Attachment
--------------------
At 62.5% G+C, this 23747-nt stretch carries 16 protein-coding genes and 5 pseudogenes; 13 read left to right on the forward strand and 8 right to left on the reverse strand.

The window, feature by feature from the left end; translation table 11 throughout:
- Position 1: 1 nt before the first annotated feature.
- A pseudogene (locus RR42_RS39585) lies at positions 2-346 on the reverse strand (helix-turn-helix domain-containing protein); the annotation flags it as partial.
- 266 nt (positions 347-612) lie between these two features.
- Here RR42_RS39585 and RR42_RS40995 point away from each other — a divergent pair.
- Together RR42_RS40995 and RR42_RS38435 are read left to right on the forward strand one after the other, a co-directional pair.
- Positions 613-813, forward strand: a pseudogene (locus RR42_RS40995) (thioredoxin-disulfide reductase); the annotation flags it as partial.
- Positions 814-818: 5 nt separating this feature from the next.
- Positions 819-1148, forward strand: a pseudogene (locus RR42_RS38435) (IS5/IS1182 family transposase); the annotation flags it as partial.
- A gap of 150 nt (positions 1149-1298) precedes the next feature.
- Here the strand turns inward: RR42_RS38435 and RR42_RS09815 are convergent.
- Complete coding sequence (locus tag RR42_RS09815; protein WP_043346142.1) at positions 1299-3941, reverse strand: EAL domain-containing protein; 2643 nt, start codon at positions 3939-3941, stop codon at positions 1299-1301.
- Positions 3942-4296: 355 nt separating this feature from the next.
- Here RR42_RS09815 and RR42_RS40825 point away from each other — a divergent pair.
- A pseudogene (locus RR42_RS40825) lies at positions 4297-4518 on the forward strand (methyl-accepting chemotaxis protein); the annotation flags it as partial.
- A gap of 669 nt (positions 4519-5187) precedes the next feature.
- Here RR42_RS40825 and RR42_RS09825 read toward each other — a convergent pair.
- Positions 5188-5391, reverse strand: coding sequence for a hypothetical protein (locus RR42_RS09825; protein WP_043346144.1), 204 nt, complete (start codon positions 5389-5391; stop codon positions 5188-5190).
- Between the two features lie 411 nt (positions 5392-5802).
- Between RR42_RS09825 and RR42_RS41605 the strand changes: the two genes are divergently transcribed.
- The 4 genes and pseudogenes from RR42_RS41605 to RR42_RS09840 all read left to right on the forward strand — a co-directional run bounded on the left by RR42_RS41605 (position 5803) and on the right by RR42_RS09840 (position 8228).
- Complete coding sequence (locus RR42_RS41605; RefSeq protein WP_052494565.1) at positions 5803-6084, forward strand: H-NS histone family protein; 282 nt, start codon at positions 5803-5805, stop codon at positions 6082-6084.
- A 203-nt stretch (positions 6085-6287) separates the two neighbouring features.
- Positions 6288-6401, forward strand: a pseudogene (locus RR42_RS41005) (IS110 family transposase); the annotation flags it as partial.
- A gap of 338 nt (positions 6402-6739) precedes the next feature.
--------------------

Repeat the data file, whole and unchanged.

At 62.5% G+C, this 23747-nt stretch carries 16 protein-coding genes and 5 pseudogenes; 13 read left to right on the forward strand and 8 right to left on the reverse strand.

The window, feature by feature from the left end; translation table 11 throughout:
- Position 1: 1 nt before the first annotated feature.
- A pseudogene (locus RR42_RS39585) lies at positions 2-346 on the reverse strand (helix-turn-helix domain-containing protein); the annotation flags it as partial.
- 266 nt (positions 347-612) lie between these two features.
- Here RR42_RS39585 and RR42_RS40995 point away from each other — a divergent pair.
- Together RR42_RS40995 and RR42_RS38435 are read left to right on the forward strand one after the other, a co-directional pair.
- Positions 613-813, forward strand: a pseudogene (locus RR42_RS40995) (thioredoxin-disulfide reductase); the annotation flags it as partial.
- Positions 814-818: 5 nt separating this feature from the next.
- Positions 819-1148, forward strand: a pseudogene (locus RR42_RS38435) (IS5/IS1182 family transposase); the annotation flags it as partial.
- A gap of 150 nt (positions 1149-1298) precedes the next feature.
- Here the strand turns inward: RR42_RS38435 and RR42_RS09815 are convergent.
- Complete coding sequence (locus tag RR42_RS09815; protein WP_043346142.1) at positions 1299-3941, reverse strand: EAL domain-containing protein; 2643 nt, start codon at positions 3939-3941, stop codon at positions 1299-1301.
- Positions 3942-4296: 355 nt separating this feature from the next.
- Here RR42_RS09815 and RR42_RS40825 point away from each other — a divergent pair.
- A pseudogene (locus RR42_RS40825) lies at positions 4297-4518 on the forward strand (methyl-accepting chemotaxis protein); the annotation flags it as partial.
- A gap of 669 nt (positions 4519-5187) precedes the next feature.
- Here RR42_RS40825 and RR42_RS09825 read toward each other — a convergent pair.
- Positions 5188-5391, reverse strand: coding sequence for a hypothetical protein (locus RR42_RS09825; protein WP_043346144.1), 204 nt, complete (start codon positions 5389-5391; stop codon positions 5188-5190).
- Between the two features lie 411 nt (positions 5392-5802).
- Between RR42_RS09825 and RR42_RS41605 the strand changes: the two genes are divergently transcribed.
- The 4 genes and pseudogenes from RR42_RS41605 to RR42_RS09840 all read left to right on the forward strand — a co-directional run bounded on the left by RR42_RS41605 (position 5803) and on the right by RR42_RS09840 (position 8228).
- Complete coding sequence (locus RR42_RS41605; RefSeq protein WP_052494565.1) at positions 5803-6084, forward strand: H-NS histone family protein; 282 nt, start codon at positions 5803-5805, stop codon at positions 6082-6084.
- A 203-nt stretch (positions 6085-6287) separates the two neighbouring features.
- Positions 6288-6401, forward strand: a pseudogene (locus RR42_RS41005) (IS110 family transposase); the annotation flags it as partial.
- A gap of 338 nt (positions 6402-6739) precedes the next feature.